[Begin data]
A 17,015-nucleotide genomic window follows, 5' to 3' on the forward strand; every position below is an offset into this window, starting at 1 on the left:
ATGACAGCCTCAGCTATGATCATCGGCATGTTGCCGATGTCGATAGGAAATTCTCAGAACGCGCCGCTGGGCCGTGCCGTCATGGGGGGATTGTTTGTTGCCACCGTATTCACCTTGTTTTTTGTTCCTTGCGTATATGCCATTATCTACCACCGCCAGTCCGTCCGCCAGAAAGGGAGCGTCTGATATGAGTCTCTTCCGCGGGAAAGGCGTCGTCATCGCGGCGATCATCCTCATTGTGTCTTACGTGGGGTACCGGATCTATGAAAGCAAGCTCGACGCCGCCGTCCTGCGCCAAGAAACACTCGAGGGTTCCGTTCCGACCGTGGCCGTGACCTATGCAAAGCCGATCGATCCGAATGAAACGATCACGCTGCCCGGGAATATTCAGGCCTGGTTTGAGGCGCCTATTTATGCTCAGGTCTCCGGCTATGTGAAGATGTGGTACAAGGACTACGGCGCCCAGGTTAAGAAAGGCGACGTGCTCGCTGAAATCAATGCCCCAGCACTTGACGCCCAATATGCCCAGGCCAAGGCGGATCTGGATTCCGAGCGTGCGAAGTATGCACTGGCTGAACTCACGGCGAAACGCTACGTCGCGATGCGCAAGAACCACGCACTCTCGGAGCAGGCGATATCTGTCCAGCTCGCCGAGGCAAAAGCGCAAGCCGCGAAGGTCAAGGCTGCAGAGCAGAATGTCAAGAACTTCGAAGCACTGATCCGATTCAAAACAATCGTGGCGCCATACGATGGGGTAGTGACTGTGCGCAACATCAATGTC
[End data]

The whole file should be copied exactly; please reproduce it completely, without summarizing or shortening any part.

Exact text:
A 17,015-nucleotide genomic window follows, 5' to 3' on the forward strand; every position below is an offset into this window, starting at 1 on the left:
ATGACAGCCTCAGCTATGATCATCGGCATGTTGCCGATGTCGATAGGAAATTCTCAGAACGCGCCGCTGGGCCGTGCCGTCATGGGGGGATTGTTTGTTGCCACCGTATTCACCTTGTTTTTTGTTCCTTGCGTATATGCCATTATCTACCACCGCCAGTCCGTCCGCCAGAAAGGGAGCGTCTGATATGAGTCTCTTCCGCGGGAAAGGCGTCGTCATCGCGGCGATCATCCTCATTGTGTCTTACGTGGGGTACCGGATCTATGAAAGCAAGCTCGACGCCGCCGTCCTGCGCCAAGAAACACTCGAGGGTTCCGTTCCGACCGTGGCCGTGACCTATGCAAAGCCGATCGATCCGAATGAAACGATCACGCTGCCCGGGAATATTCAGGCCTGGTTTGAGGCGCCTATTTATGCTCAGGTCTCCGGCTATGTGAAGATGTGGTACAAGGACTACGGCGCCCAGGTTAAGAAAGGCGACGTGCTCGCTGAAATCAATGCCCCAGCACTTGACGCCCAATATGCCCAGGCCAAGGCGGATCTGGATTCCGAGCGTGCGAAGTATGCACTGGCTGAACTCACGGCGAAACGCTACGTCGCGATGCGCAAGAACCACGCACTCTCGGAGCAGGCGATATCTGTCCAGCTCGCCGAGGCAAAAGCGCAAGCCGCGAAGGTCAAGGCTGCAGAGCAGAATGTCAAGAACTTCGAAGCACTGATCCGATTCAAAACAATCGTGGCGCCATACGATGGGGTAGTGACTGTGCGCAACATCAATGTC